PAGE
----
Dig up any old email in your inbox. Even if it’s in the trash.

Outsmart Gmail, Outlook, and Apple Mail.

You most likely have a mountain of messages archived in your inbox at the moment. And with more arriving every day, finding a particular email can be quite a challenge.

Don’t despair, though. There are ways you can unearth that correspondence, even if you only half-remember what it was about or when it came in. You have different tools depending on your email app of choice, and if you use them well, you’ll be able to master your inbox in no time.

Gmail

Considering you can find just about anything online using Google, you’d expect that same power to help you find long-lost emails. Just type a few keywords into the search box at the top of the web interface and you’ll get some instant results.

Click the down arrow next to the search box to reveal some more advanced tools. You can specify a particular sender or recipient, restrict your search to messages that have attachments, or look for emails that don’t have a particular word or phrase in them.

Use the Has the words and Doesn’t have fields to really start picking through your email archive. Just as you would in Google, you can do this more quickly by typing the words you want to match into the search box. For the words you don’t want to match, put a minus sign before each one.

Three more filters give you even more control over your Gmail searches: size, date, and label. The latter makes all that time you’ve spent carefully labeling your Gmail messages over the years really worth it. Test out various searches from the menu, and you’ll see the syntax for that search. Next time, you can skip the advanced search options and just type a specific operator directly into the box (like “larger:10M” for emails larger than 10MB). You can also combine these commands and narrow your search even further.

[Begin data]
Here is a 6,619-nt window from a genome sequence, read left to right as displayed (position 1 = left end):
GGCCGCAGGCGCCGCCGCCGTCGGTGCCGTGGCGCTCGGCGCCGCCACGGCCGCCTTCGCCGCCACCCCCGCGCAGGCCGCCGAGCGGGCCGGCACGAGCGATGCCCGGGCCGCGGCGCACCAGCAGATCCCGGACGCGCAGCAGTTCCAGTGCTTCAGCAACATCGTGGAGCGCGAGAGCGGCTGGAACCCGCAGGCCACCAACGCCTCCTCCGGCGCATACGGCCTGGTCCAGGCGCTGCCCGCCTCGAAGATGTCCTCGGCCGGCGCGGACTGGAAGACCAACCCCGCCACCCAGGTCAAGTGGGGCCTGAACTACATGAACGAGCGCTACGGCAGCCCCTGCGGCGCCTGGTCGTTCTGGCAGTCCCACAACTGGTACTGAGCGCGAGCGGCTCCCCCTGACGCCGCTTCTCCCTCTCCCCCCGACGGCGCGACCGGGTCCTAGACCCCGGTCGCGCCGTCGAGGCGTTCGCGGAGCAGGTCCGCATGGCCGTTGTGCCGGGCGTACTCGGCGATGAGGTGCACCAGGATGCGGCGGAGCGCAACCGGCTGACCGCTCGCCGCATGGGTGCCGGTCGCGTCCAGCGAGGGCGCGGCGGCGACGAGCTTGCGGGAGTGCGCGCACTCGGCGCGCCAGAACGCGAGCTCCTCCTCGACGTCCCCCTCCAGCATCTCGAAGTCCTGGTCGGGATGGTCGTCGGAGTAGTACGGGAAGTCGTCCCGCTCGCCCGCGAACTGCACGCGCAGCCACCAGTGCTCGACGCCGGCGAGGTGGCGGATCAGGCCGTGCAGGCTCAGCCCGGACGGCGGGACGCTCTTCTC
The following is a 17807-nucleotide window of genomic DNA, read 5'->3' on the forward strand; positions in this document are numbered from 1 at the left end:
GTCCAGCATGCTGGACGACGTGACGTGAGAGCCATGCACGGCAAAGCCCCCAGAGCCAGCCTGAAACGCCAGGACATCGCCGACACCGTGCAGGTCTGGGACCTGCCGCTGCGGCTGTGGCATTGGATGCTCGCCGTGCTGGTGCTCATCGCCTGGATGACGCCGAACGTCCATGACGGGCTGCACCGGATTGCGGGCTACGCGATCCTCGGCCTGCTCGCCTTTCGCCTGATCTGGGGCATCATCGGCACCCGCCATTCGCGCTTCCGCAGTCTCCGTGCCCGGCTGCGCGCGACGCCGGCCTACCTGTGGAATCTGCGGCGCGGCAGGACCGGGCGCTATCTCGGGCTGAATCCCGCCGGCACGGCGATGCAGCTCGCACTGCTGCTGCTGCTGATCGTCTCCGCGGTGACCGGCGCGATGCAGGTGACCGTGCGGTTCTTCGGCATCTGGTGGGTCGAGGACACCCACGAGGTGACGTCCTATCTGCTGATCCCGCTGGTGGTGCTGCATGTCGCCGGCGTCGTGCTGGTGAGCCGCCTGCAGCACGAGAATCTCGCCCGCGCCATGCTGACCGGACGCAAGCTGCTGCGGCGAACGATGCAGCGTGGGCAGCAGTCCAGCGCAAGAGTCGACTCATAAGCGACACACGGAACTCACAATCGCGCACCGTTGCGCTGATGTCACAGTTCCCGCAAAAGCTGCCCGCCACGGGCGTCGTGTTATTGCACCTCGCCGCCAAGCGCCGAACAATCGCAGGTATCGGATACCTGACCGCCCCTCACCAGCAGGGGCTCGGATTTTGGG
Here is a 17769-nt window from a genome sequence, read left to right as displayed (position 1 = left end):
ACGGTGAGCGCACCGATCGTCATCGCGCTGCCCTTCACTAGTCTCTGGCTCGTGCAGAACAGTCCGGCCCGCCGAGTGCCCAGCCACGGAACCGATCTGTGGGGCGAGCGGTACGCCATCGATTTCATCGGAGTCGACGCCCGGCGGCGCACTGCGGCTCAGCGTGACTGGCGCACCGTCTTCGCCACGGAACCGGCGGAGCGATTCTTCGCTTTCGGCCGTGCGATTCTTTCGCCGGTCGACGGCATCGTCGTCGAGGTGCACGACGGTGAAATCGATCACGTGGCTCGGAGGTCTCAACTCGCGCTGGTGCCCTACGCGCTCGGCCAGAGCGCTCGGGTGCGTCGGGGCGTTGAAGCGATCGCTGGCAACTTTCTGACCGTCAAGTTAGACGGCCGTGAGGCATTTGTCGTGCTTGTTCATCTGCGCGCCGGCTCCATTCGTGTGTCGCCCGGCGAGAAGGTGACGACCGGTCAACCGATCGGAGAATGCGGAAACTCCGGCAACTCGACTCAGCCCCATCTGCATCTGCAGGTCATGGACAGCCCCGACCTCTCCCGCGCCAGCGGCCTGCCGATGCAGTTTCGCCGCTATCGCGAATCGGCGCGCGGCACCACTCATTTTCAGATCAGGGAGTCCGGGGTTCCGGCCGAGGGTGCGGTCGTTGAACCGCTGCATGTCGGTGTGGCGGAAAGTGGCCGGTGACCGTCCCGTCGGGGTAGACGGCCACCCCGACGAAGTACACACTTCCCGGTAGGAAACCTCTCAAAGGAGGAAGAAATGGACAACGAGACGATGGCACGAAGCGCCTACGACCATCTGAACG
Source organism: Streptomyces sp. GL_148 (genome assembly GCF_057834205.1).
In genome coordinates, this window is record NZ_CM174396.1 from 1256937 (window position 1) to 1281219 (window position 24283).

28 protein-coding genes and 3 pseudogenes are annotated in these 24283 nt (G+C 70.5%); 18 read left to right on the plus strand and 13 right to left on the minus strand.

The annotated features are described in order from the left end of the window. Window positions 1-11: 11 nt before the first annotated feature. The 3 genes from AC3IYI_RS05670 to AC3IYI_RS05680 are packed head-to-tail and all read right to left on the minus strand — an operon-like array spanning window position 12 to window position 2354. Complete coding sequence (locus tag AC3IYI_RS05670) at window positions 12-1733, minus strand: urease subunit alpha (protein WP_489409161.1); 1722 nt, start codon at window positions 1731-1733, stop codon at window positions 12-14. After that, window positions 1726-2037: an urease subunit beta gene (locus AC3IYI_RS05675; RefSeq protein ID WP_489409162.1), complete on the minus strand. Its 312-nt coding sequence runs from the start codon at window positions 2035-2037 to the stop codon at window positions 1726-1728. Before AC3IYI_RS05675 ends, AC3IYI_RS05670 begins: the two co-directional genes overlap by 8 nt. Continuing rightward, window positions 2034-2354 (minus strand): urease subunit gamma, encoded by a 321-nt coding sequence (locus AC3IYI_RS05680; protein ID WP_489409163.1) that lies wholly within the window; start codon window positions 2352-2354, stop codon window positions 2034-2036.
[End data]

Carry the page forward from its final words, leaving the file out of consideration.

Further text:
Note that some Gmail labels are generated automatically, and you can use these to sift through sent, unread, starred, and promotional messages. On the advanced search menu, click the Search drop-down to see the full list of options.

You can also use these search shortcuts in the Gmail apps for Android and iOS. The mobile version of the platform doesn’t have a drop-down menu, so you’ll have to go straight to typing in the right operator instead.

Finally, if you’re on an Android device with Google Assistant available, you can search within the Gmail app using voice commands. Try “show me emails from May”, “show me starred emails”, or “show me emails with the word urgent in them”, for example.

Outlook

Outlook
The same search operators that work with Gmail also work with Outlook. David Nield

Outlook—the free web client and mobile apps, not the paid-for desktop application—doesn’t have as many search options as Gmail does, but there are still plenty of ways to find the messages you’re after.

On the web, as with Gmail, you can type in keywords or email contacts into the search box at the top. You can also click the down arrow to the right of the box to access a fuller set of search features, including the ability to look for emails that match particular date ranges or have files attached.